- U.S. payrolls gain paves way for December Fed rate increase
- `It may be many months before the next' rate rise: BMO
Gold traders are taking the long view, spurring enough optimism in the market to drive the biggest price gain since April and make miners some of the best performing stocks.
While a government report showing gains for U.S. jobs reinforced expectations that the Federal Reserve will raise interest rates this month, bullion investors saw past the headline numbers. The underemployment rate crept higher, reflecting a rise in the number working part-time for economic reasons, one of Fed Chair Janet Yellen’s favorite measures of labor-market slack. That spurred hope for gold bulls that the pace of tightening will be slow.
Gold hopefuls have been beaten down for most of the year, with prices touching a five-year low this week on the outlook for higher U.S. rates that cut the appeal of the metal because it doesn’t pay interest. Some traders are starting to speculate that the gain for borrowing costs is already factored into the market. Prices surged as much as 2.6 percent on Friday, the biggest intraday gain since April 27, while Newmont Mining Corp. was the biggest gainer on the Standard & Poor’s 500 Index.
“The market is now seriously considering what the Fed will do down the line, and seems convinced that once the December hike is out of the way it may be many months before the next one,” Tai Wong, the director of commodity products trading at BMO Capital Markets Corp. in New York, said in a telephone interview. “The gold market its moving higher on that sentiment.”
Gold futures for February delivery gained 2.2 percent to settle at $1,084.10 an ounce at 1:48 p.m. on the Comex in New York. Prices touched $1,045.40 on Dec. 3, the lowest since 2010. Newmont, the biggest U.S. gold producer, jumped 7.7 percent as the S&P 500 Index advanced 2.1 percent. Barrick Gold Corp., the world’s top producer, surged 6.6 percent in Toronto.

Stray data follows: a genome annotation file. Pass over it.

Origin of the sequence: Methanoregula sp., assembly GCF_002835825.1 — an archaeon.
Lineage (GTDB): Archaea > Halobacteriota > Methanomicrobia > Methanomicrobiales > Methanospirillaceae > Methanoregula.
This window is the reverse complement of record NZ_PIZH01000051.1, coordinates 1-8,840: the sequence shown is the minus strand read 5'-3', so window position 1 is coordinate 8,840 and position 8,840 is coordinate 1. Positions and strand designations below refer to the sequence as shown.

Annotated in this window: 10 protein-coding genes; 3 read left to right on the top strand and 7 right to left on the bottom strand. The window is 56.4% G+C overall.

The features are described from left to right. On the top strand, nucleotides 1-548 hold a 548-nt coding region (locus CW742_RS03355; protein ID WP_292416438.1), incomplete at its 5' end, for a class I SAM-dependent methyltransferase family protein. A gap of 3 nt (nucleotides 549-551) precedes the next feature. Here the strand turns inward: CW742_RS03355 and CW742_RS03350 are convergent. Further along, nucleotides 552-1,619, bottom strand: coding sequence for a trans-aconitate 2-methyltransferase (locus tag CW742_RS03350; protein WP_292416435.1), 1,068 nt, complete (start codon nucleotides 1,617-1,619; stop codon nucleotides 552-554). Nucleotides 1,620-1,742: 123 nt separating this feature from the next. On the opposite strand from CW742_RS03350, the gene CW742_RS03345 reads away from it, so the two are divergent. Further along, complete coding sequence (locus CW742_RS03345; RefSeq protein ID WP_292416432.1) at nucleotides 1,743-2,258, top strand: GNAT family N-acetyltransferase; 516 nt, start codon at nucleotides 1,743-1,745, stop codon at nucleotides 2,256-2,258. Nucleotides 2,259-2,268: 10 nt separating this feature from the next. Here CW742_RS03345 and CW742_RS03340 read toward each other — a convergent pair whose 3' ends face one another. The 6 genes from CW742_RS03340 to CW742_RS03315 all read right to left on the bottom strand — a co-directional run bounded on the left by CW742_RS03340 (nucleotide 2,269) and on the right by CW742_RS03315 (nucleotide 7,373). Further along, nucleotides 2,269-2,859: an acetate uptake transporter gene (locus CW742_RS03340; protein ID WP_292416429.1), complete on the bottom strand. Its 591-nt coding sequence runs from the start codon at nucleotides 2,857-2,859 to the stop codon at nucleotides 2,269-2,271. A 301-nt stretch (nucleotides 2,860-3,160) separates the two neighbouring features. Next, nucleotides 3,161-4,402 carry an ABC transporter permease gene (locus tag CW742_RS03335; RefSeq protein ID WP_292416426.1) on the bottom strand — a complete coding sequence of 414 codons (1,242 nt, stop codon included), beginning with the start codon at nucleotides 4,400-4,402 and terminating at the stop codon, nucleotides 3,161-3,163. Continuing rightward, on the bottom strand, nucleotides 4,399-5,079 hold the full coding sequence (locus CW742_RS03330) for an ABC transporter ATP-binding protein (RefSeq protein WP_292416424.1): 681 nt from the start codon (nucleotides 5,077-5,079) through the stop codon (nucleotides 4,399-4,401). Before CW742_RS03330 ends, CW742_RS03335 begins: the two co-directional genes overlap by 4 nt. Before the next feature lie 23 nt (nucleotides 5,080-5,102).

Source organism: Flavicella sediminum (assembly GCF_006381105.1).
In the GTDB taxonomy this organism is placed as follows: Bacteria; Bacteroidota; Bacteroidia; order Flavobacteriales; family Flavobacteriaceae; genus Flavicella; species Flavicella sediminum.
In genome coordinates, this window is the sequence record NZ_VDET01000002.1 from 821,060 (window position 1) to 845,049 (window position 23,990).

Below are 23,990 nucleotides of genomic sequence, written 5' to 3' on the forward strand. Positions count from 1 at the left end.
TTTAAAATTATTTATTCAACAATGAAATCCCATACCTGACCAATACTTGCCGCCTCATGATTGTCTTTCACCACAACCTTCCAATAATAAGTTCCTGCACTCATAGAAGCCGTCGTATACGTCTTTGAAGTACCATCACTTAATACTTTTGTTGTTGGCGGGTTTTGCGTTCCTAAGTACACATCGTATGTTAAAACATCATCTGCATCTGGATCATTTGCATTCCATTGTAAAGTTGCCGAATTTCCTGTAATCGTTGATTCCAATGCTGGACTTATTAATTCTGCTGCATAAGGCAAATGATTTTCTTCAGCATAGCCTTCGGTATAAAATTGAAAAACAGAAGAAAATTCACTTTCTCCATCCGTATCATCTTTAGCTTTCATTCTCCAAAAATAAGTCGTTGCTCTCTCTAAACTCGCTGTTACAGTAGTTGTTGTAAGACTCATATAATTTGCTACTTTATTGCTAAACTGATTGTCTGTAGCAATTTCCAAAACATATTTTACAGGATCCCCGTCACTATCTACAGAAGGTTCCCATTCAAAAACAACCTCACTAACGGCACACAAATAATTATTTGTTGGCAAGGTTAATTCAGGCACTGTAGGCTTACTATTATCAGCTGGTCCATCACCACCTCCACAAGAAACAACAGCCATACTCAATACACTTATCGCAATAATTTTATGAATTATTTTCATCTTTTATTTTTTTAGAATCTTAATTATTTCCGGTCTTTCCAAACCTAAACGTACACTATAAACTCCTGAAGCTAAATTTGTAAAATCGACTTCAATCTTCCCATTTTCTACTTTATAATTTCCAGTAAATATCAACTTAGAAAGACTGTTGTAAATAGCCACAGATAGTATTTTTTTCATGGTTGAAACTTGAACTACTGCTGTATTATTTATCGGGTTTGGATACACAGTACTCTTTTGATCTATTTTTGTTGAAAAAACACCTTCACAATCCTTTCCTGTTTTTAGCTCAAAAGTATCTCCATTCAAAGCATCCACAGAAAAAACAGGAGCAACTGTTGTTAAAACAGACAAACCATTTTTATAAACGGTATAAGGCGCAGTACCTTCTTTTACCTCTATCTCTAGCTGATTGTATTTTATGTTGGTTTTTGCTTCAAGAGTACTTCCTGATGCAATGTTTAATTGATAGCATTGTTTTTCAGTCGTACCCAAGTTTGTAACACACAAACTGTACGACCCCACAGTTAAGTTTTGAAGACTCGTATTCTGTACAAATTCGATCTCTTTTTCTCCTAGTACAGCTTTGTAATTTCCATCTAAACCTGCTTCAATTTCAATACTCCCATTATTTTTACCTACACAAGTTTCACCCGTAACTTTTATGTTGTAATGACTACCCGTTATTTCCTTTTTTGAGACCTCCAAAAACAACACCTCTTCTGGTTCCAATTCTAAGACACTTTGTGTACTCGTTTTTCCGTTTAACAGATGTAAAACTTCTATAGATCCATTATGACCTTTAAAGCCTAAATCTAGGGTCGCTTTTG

November’s 211,000 increase in payrolls followed a 298,000 gain in October that was bigger than previously estimated, a Labor Department report showed Friday. The median forecast called for a 200,000 advance. The jobless rate held at a more than seven-year low of 5 percent. Average hourly earnings at private employers slowed.
On Dec. 3, Yellen delivered a cautiously upbeat outlook for the U.S. economy, signaling the conditions necessary for an interest-rate increase have been met and that she hopes to tighten monetary policy slowly after liftoff.
“We have seen the jobs number is pretty good, and that means the Fed will increase interest rates, but Yellen is going to do it with a very dovish message,” Naeem Aslam, the chief market analyst at Avatrade Ltd. in Dublin, said by phone. “From a longer-term perspective, it is showing more upside for gold and that we’re close enough to a bottom for the precious metal.”
Silver futures for March delivery climbed 3.2 percent to $14.528 on the Comex, the biggest gain in two months. On the New York Mercantile Exchange, platinum futures for January delivery increased 3.9 percent to $880.60 an ounce, the biggest gain since June 2012, while palladium futures for March delivery jumped 5.6 percent to $566.85 an ounce.